Conley proposes bill requiring legislature to approve rate increases for electricity, natural gas
Groton ― State Rep. Christine Conley, D-Groton, said she has received an influx of calls from people concerned about increased electricity costs.
“I’ve heard from business owners. I’ve heard from residents,” Conley said Monday. “I’ve heard from a lot of folks who just say: ‘I opened my mail, or I opened my email, and I saw this bill and how am I going to pay for this? and what can you do about it?’”
So Conley is proposing legislation that would require the General Assembly to vote to approve rate increases set by the Public Utilities Regulatory Authority (PURA). The proposed bill has been referred to the legislature’s Energy and Technology Committee.
Conley said Eversource customers are now facing a “dramatic increase.” A lot of people in her district, which covers parts of Groton and New London, have electric heat and are facing both usage increases due to the cold weather and increases in pricing. She estimates she received more than 20 to 30 phone calls about the increase.
Conley said that while she can make phone calls and complain, as a legislator, she does not have a voice in approving the rates. PURA is responsible for regulating the rates and services of Eversource Energy and The United Illuminating Company, according to PURA’s website. The news of the bill was first reported by CT Insider.
PURA issued a statement that it “looks forward to working with our legislative colleagues on any and all proposals that increase transparency and accountability in utility regulation.”
State Sen. Norm Needleman, D-Essex, who co-chairs the Energy and Technology Committee, said he will have further conversations with Conley to learn more about her proposal. He said PURA operates almost like a court and he raised the question of whether the legislature should act as a court of appeals and tell the regulatory authority to go back to the drawing board.
“It could be subject to political winds at the time and I’m not sure that that’s necessarily the best thing, but I understand the frustration, and I’m not opposed to having a conversation about what’s the best way to tackle it,” he said.
State Reps. Aundré Bumgardner, D-Groton, and David Michel, D-Stamford, are co-sponsoring the bill.
“Unlike public power utilities, investor owned utilities, such as Eversource, overcharged their customers throughout the pandemic,” Bumgardner said. “Connecticut already guarantees Eversource a profit margin of 9.25% so every year they have continued to fleece CT ratepayers.”
He also said he has reviewed some of the meeting minutes and tapes of PURA engaging with Eversource and said the company could not answer questions posed by the PURA chair regarding why they failed to inform ratepayers about cheaper and better options than the standard service, which the company has an obligation to do.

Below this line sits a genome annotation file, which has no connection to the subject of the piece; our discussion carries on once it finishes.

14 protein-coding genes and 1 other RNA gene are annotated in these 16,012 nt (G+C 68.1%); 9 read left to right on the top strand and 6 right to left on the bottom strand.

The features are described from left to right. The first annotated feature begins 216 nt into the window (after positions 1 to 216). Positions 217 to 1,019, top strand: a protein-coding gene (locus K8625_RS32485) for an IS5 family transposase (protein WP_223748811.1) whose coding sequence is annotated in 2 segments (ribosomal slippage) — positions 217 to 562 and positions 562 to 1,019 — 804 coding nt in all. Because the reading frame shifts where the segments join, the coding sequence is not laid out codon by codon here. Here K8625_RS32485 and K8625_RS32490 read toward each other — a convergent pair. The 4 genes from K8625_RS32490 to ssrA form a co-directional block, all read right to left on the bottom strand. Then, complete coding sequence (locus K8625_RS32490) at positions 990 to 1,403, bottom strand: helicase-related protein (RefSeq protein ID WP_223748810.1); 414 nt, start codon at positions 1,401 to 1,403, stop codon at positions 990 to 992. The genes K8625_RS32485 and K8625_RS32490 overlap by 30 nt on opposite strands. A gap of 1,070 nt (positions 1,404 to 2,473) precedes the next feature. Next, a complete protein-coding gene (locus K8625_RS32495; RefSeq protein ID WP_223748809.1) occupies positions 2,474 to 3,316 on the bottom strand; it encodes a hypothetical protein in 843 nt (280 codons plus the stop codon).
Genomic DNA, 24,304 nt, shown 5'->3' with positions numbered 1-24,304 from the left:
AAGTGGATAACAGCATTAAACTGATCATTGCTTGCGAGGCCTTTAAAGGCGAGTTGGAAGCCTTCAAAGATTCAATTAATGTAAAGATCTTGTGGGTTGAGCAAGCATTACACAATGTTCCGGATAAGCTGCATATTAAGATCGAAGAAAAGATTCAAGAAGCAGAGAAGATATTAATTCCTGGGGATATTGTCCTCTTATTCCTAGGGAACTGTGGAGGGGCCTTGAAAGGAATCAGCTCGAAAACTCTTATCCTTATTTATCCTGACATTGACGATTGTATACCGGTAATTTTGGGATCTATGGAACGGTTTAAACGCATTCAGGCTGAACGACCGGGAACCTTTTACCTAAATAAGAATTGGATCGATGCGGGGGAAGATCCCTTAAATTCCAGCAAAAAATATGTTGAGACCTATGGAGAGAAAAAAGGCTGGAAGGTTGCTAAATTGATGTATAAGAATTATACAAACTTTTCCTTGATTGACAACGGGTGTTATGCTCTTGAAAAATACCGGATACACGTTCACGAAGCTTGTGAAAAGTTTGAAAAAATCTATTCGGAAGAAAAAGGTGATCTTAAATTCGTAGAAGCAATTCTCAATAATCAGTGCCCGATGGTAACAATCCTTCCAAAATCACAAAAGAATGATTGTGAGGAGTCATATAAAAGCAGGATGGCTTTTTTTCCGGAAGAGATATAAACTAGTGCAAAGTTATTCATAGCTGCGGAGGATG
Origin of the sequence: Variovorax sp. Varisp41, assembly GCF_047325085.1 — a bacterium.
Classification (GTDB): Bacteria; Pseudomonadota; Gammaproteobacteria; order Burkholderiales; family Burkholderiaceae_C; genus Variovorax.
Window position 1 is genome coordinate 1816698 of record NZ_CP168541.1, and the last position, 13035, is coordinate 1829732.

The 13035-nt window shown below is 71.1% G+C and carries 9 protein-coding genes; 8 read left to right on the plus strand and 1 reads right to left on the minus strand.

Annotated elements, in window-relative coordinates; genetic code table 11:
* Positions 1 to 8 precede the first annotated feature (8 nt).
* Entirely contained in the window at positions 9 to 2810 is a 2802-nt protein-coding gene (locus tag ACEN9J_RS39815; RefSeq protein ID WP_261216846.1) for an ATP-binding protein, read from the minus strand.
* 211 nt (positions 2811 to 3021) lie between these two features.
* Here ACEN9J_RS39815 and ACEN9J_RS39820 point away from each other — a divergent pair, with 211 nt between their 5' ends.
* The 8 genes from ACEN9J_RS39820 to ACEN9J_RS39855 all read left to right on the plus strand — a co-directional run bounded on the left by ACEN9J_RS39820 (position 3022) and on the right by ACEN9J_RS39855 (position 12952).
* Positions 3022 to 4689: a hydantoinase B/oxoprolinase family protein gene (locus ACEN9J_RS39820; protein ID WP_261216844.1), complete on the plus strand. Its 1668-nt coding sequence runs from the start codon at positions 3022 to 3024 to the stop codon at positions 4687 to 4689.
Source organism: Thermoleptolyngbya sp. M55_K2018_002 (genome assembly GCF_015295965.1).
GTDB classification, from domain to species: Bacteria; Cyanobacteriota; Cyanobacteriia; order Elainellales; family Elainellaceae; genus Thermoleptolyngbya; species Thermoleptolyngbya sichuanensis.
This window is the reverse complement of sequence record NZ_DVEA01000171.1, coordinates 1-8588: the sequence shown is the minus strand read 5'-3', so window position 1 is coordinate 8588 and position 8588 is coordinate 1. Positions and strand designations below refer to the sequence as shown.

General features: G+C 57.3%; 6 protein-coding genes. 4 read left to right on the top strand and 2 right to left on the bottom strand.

Bumgardner said Groton Utilities, which would not be affected by the bill, has had on average just a 9% rate increase, whereas Eversource customers are seeing “exponential rate increases” in electric services.
“We know how challenging increased energy costs are for our customers who are already frustrated with rising prices for other basic, daily needs,” Mitch Gross, Eversource spokesman, said in a statement. “While we have no control over the cost of energy, we’re here to work with our customers one-on-one on ways to reduce their energy usage and connect them with assistance programs, flexible payment plans or other resources to help them manage their monthly bill.”
Gross said “regional electric supply prices have reached all-time highs due to increased global demand for and the high cost of natural gas, the war in Ukraine, extreme weather and other issues.”
“New England relies heavily on natural gas for its electric generation, and volatility in the natural gas market significantly impacts the electric supply prices we pay to generators for producing the power our customers use,” Gross added. “We only charge customers what we pay generators for producing the power – we do not earn a profit on the cost of electricity.”
With new supply rates, which went into effect Jan. 1, the standard rate for Eversource residential customers increased from 12.1 cents per kilowatt-hour (kWh) to 24.2 cents per kWh. Last winter, it was 11.5 cents per kWh. The new rates mean an average Eversource residential electric customer “could see an increase of approximately 48% over their current monthly bill - approximately $85 per month – on the supply portion of the bill,” Gross said.
“We understand there’s been a request for legislation and look forward to seeing the specific language,” Gross said in regard to Conley’s proposal. “Until we can review the bill, it would be inappropriate to comment.”